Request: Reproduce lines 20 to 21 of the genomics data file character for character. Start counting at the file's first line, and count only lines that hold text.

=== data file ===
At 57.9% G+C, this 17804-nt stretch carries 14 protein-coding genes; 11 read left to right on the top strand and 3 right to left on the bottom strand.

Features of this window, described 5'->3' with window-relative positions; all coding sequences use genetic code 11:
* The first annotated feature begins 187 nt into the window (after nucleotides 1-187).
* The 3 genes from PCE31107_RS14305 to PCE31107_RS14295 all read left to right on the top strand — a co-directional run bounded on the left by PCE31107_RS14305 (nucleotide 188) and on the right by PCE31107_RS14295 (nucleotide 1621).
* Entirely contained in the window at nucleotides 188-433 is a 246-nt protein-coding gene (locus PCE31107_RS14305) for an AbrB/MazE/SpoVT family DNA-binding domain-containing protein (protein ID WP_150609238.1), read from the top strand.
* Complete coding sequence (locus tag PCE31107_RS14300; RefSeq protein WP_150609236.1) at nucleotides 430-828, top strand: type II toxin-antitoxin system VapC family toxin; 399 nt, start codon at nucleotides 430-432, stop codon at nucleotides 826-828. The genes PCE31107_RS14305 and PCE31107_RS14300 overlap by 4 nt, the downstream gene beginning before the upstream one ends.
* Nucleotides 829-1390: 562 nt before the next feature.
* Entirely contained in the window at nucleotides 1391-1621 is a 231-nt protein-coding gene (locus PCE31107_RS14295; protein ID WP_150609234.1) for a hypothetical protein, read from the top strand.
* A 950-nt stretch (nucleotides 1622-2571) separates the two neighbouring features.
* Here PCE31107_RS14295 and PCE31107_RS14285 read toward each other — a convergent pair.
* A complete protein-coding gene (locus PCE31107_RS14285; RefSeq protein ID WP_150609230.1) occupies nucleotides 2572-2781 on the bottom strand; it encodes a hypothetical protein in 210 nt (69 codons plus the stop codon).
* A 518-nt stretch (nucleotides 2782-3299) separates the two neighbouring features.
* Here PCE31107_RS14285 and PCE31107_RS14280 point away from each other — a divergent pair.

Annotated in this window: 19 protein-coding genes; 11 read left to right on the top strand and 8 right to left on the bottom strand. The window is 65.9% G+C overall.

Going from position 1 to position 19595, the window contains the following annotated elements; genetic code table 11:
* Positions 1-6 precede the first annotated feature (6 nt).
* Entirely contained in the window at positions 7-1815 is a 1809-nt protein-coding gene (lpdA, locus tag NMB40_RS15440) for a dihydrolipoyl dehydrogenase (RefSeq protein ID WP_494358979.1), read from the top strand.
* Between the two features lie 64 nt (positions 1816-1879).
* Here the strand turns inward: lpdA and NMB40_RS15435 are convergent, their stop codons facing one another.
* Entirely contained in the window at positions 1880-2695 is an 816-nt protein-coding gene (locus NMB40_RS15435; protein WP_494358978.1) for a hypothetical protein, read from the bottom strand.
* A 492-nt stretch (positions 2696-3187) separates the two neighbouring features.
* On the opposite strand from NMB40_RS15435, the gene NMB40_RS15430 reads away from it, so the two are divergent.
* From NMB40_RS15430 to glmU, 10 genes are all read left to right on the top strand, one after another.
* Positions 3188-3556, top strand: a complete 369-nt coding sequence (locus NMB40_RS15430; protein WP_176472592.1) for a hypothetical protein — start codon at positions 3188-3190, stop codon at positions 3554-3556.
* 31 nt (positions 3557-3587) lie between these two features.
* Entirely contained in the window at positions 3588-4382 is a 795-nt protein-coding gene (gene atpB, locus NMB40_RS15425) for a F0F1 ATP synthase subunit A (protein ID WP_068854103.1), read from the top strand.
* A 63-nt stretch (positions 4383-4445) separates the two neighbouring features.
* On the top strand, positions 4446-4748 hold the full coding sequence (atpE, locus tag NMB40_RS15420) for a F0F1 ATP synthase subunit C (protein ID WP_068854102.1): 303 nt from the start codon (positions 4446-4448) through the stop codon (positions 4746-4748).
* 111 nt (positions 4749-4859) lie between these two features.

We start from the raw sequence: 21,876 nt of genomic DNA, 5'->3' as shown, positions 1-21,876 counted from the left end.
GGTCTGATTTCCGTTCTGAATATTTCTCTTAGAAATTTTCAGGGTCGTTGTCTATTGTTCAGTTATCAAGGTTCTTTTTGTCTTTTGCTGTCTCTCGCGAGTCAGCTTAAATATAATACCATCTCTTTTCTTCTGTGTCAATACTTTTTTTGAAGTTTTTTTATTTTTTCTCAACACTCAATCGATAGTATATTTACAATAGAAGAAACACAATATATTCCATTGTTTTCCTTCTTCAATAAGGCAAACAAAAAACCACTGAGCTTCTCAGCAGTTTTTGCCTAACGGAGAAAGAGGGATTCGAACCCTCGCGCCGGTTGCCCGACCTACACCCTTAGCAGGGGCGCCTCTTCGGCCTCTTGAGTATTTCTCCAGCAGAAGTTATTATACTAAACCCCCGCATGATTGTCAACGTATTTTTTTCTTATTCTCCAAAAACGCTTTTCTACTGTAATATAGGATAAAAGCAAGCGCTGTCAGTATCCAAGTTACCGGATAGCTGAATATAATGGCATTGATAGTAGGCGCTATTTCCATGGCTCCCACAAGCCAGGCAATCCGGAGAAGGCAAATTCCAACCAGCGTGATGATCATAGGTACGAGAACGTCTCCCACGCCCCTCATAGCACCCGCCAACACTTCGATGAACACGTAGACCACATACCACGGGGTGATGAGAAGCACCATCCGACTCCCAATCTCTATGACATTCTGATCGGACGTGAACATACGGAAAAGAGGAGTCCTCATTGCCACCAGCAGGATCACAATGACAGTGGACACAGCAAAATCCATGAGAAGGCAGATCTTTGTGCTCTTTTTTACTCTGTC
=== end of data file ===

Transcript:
* Entirely contained in the window at positions 1880-2695 is an 816-nt protein-coding gene (locus NMB40_RS15435; protein WP_494358978.1) for a hypothetical protein, read from the bottom strand.
* A 492-nt stretch (positions 2696-3187) separates the two neighbouring features.